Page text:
Monday, February 22, 2016

You Still Can't Call me Inspector Gadget

A few years ago I penned a few thoughts  ("Go Go Gadget Literature?") distancing myself from e-readers and e-books, then exploding in popularity. A recent post by Lori at Should Be Reading made me think of it, and for good reason: I've had a Kindle Fire for just about a year now.  "What?" cry you, "Have the mighty fallen?!"

Eh. It's not so dramatic.  I bought it as a tablet, really. Perhaps I was already on the slippery slope, for a few months prior to that I'd downloaded Kindle for PC so that I could read the occasional supremely cheap or free ebook on my computer.  It was an easy step, really, to buy the gadget and since it was my 30th birthday...why not?   In the year since, the Kindle and I have gotten along tolerably well:  last year, I read no less than eleven titles on it. (The first? Kindle Fire HD for Dummies, naturally.)  That's something on the order of 7% of my reading from last year, though, so my pursuit of real books hasn't been diminished in the least. On the contrary, the ability to zap previews of books to the Kindle has led to my buying the real deal.  The kindle allowed me to plow through the entire Narnia series within a couple of weeks despite some rascal having later books in the series checked out. So far, I have used my Kindle only for exceptionally cheap e-books, books received for free via the kindle lending library or my own, or (as is the case this year) NetGalleys.  I don't carry my Kindle about with me, for fear the thing will drop or be stolen. I don't have that problem with real books; those I own are subject to all manner of abuse, riding with me in cars and taking hits from the slings and arrows of everyday life. I have so far avoided the biggest peril of e-books, distraction. If I get an itch to check my email, I make it wait until I hit the end of a chapter.  Some genres lend themselves well toward the e-reader; I thought Spam Nation an appropriate e-book read, but I try to avoid reading 'real' literature on it (classics, for instance). Literature should have the same weight in the hand as it does in the mind, and it's best to take it with a drink. Tea, perhaps, or my favorite vice, coffee.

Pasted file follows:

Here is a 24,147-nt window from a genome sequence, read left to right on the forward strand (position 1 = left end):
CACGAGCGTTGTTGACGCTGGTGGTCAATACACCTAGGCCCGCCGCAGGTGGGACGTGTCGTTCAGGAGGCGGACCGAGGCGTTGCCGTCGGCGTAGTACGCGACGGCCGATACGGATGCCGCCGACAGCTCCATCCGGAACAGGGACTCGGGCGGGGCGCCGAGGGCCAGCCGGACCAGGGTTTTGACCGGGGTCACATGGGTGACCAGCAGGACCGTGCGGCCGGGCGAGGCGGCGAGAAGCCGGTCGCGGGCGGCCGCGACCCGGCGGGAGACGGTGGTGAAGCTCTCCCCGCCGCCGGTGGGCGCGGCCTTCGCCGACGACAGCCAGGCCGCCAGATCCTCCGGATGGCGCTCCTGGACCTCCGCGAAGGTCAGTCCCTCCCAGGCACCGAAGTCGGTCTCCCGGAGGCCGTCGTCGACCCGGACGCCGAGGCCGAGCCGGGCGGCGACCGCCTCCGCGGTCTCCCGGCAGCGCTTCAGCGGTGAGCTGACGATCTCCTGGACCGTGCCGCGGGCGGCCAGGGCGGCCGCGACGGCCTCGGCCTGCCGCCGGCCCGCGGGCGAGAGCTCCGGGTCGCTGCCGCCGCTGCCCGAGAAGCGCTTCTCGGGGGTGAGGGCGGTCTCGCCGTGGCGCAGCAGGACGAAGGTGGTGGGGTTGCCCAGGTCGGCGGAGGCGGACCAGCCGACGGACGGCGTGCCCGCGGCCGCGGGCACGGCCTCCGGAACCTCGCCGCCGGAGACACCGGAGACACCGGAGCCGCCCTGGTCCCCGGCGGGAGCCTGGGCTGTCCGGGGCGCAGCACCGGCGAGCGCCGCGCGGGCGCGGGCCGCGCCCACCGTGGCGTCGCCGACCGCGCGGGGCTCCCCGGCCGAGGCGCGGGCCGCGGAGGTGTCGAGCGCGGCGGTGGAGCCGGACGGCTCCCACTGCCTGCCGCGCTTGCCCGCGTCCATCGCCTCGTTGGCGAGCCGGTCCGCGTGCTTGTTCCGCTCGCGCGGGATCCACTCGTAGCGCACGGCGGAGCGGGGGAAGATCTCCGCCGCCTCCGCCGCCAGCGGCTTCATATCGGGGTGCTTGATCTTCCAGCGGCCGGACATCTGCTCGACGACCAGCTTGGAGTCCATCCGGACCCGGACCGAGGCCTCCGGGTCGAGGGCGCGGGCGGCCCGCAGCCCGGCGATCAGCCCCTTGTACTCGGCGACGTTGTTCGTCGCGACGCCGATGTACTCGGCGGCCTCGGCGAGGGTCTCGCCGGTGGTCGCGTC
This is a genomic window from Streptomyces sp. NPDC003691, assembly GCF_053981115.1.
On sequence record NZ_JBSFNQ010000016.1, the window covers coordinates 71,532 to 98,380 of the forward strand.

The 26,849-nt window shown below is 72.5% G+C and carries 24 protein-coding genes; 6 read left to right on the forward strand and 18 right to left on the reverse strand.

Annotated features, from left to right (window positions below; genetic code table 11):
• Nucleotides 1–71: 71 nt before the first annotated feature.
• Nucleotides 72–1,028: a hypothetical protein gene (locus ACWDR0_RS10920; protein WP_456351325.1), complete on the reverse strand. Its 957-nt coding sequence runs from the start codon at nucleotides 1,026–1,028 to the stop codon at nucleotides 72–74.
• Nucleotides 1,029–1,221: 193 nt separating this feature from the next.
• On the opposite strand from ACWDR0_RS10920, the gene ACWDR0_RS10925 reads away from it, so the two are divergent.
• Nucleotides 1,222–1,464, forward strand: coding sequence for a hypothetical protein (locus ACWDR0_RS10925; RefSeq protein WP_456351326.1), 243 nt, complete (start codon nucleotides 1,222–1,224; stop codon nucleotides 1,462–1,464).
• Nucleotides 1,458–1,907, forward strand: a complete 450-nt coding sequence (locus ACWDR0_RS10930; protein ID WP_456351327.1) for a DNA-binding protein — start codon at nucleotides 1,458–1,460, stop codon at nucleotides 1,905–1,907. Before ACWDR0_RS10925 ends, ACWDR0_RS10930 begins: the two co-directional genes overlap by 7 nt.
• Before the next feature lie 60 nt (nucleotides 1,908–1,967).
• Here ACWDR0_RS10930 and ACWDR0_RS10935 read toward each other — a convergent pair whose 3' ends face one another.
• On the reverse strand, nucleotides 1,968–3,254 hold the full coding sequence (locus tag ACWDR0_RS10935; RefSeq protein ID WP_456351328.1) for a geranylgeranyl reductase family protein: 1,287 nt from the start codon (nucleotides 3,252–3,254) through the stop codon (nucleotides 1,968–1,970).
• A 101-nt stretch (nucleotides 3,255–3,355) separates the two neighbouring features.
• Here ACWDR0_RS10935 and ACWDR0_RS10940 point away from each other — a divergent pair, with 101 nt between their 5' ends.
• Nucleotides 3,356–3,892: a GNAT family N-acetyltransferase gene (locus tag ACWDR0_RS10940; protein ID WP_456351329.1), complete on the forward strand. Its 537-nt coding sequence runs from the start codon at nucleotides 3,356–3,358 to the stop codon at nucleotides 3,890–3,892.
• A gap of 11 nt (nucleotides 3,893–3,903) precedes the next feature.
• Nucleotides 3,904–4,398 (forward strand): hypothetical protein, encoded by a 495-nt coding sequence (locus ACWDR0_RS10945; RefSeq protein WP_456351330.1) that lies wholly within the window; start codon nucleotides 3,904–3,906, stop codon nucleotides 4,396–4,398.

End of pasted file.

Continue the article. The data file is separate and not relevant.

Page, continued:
So, while I have embraced the new, the old is in no wise threatened. At least...not by me, but then I do call myself a young fogey.

5 comments:

  1. I resisted Kindle for a while, then used it for a while, and switched to iPad recently, but still prefer ink-and-paper books. I am inarguably a curmudgeonly dinosaur who likes Gutenberg better than Steve Jobs.

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  2. My friends recommend me getting a Kindle on a regular basis. I've thought about it and even played with one for a week but have, so far, decided against it. I don't think that it offers any huge advantage and I like the feel of a book in the hand. After all books are much more than just text on an electronic page no how much they try to mimic the experience.

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  3. Which version of the Kindle did you both try out? I would have never gone for the original.

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    1. I first had the original Kindle, later had Fire, but now rely upon iPad. If my eyesight were better, I'd still be reading printed books.

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    2. I played with my Mum's Kindle Fire when I was home last. Mostly with silly but highly addictive games and listening to music on Spotify. Oh, and a bit of web surfing as my brother was hogging the laptop. No book reading involved at any time.

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